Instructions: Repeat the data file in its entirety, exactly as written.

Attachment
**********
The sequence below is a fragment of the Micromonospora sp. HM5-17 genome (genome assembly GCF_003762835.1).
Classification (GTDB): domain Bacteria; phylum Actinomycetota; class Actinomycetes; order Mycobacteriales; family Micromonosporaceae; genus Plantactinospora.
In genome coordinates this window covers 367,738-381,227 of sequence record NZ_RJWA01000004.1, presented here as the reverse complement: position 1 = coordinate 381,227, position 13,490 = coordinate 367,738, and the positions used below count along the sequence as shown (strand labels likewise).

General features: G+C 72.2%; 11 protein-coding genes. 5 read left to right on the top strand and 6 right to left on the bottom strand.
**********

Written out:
The sequence below is a fragment of the Micromonospora sp. HM5-17 genome (genome assembly GCF_003762835.1).
Classification (GTDB): domain Bacteria; phylum Actinomycetota; class Actinomycetes; order Mycobacteriales; family Micromonosporaceae; genus Plantactinospora.
In genome coordinates this window covers 367,738-381,227 of sequence record NZ_RJWA01000004.1, presented here as the reverse complement: position 1 = coordinate 381,227, position 13,490 = coordinate 367,738, and the positions used below count along the sequence as shown (strand labels likewise).

General features: G+C 72.2%; 11 protein-coding genes. 5 read left to right on the top strand and 6 right to left on the bottom strand.